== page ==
Geneva Digital Watch newsletter

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Read the latest issue

The latest issue of the GIP Digital Watch newsletter covering May 2019 contains:

  • An overview of trends in May: the Huawei controversy rages on, the fight against violent extremism is in the spotlight, and facial recognition technology raises alarms
  • A review of the main digital policy developments in May which show that security; e-commerce and the Internet economy; digital rights; and, new technologies were prominent issues in May
  • An analysis of how the latest US Executive Order added new dimensions to the Huawei controversy
  • A feature on artificial intelligence (AI) and robotics as a potential solution to the ageing world
  • A data analysis section on court cases relating to the General Data Protection Regulation (GDPR) since it entered into force
  • The calendar of upcoming events in June

Access the May 2019 issue of the Geneva Digital Watch newsletter by clicking on the link below.

The Geneva Digital Watch newsletter is a monthly newsletter, published by the Geneva Internet Platform/DiploFoundation, as part of the GIP Digital Watch initiative, which includes a round-up of developments for each month, interviews with prominent Internet governance experts, features and articles on various digital policy areas, and a just-for-fun section. The newsletter complements the GIP Digital Watch observatory and the monthly GIP briefings on Internet governance.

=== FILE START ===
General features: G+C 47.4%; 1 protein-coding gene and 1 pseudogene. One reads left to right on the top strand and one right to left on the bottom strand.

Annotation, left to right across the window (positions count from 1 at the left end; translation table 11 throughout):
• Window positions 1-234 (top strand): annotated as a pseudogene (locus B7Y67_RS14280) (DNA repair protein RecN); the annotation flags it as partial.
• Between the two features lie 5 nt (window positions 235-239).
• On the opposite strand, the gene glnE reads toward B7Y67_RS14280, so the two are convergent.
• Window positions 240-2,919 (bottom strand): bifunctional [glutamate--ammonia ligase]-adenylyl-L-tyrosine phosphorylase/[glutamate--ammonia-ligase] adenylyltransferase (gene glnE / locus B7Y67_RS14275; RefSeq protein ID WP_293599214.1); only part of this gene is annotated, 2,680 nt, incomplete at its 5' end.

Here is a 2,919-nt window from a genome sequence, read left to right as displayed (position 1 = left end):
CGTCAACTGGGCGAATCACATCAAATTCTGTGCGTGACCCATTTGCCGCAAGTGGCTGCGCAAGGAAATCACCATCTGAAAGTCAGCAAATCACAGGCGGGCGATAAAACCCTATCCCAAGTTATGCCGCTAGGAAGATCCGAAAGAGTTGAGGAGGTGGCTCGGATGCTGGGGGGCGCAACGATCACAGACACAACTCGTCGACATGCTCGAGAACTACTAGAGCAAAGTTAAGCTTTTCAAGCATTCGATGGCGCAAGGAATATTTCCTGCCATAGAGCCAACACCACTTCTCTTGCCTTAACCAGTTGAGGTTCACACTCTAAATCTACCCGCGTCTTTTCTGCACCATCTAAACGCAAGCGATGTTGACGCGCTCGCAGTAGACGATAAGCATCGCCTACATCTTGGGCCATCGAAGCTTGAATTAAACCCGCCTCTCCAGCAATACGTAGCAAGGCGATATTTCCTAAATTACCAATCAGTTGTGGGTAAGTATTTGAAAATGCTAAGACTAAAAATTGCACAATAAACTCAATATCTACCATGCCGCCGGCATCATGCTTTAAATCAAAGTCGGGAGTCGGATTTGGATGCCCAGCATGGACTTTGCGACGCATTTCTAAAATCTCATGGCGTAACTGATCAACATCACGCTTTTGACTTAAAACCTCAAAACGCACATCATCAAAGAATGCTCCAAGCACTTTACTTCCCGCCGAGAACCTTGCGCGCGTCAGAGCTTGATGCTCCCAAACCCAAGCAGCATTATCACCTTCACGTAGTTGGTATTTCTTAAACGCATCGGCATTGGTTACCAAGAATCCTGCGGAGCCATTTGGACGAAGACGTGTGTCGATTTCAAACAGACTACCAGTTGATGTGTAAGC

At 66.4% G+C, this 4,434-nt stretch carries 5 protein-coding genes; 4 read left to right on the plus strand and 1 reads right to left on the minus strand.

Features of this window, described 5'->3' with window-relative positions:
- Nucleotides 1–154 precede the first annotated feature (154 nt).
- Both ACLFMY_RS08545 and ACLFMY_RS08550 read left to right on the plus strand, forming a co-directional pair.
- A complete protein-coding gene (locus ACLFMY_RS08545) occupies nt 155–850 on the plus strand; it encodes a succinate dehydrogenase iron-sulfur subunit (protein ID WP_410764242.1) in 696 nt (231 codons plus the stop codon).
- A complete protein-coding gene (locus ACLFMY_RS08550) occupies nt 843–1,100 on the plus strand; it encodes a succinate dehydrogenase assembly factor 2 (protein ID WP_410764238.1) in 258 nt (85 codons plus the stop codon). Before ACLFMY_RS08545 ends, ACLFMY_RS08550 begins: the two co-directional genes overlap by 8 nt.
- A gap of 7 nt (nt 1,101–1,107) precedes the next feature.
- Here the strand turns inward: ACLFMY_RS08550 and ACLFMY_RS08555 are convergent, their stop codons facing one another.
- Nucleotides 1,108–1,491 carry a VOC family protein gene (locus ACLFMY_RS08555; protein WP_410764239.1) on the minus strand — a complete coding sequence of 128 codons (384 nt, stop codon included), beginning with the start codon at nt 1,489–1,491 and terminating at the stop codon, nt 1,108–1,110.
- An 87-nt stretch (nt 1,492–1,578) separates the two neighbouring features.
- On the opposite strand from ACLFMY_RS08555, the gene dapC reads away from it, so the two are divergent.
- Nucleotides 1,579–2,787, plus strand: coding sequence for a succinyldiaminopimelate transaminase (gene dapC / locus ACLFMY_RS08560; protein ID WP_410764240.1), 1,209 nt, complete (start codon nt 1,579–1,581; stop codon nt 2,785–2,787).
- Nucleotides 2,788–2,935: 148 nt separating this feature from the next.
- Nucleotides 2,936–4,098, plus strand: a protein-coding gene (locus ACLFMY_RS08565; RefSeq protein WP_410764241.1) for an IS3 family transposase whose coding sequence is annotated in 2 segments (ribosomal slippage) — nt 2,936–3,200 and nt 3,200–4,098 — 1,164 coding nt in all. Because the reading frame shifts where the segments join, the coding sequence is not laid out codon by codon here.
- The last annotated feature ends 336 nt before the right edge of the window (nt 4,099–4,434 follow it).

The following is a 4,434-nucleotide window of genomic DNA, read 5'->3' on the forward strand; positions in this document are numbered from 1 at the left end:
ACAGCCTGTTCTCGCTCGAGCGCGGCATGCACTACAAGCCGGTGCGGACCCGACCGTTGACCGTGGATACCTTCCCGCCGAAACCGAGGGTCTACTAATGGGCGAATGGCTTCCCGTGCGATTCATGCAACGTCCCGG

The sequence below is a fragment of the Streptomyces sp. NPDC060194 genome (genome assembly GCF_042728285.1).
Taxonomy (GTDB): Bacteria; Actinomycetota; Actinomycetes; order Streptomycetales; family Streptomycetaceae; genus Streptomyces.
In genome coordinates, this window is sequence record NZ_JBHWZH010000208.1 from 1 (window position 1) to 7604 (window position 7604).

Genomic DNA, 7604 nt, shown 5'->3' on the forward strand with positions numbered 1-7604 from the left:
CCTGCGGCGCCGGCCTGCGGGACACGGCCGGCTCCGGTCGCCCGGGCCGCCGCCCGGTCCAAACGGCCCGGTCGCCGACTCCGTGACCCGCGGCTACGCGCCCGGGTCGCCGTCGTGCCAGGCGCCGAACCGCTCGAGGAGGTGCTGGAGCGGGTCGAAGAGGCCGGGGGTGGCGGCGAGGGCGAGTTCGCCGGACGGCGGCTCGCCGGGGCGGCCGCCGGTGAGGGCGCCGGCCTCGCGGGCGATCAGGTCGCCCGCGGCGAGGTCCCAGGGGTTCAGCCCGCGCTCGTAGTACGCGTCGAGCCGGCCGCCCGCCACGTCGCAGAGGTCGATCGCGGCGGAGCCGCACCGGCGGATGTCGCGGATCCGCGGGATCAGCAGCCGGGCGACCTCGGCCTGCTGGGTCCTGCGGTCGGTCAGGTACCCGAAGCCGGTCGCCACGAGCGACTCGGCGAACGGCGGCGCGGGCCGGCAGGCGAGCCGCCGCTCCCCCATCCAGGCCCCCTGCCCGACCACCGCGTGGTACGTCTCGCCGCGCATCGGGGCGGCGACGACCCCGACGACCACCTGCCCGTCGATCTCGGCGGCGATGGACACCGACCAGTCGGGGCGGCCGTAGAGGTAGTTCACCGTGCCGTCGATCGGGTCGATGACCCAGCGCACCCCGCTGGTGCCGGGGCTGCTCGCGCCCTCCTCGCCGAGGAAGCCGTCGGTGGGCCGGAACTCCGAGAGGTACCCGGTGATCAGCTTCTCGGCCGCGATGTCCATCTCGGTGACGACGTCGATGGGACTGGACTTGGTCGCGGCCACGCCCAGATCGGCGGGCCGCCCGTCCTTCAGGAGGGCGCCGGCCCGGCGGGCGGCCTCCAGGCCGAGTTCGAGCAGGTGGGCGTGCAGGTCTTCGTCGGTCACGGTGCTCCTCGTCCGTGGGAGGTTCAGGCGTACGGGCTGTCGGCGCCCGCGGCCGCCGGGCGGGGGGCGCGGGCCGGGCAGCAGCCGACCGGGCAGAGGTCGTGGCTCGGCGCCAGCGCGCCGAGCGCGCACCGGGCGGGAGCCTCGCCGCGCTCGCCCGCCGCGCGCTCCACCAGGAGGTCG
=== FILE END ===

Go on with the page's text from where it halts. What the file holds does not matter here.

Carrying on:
The newsletter was created by the GIP and DiploFoundation in 2015 with the aim of providing digital policy practitioners a regular round-up of global developments, and analysis on the most topical issues of the month. Updates on Geneva events and upcoming global events aim to help practitioners keep track of the events that are likely to have an impact on digital policy in one way or another. These aims are achieved by analysing and providing context to the large amount of developments that take place every month. The newsletter is in line with the GIP and Diplo's mission to build capacity among stakeholders, especially those who are unrepresented or have limited resources.

The newsletter is published every last day of the month. Subscribe below to receive notifications about new issues of the newsletter, and get in touch if you are interested in developing a regional version.

 

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Archive of issues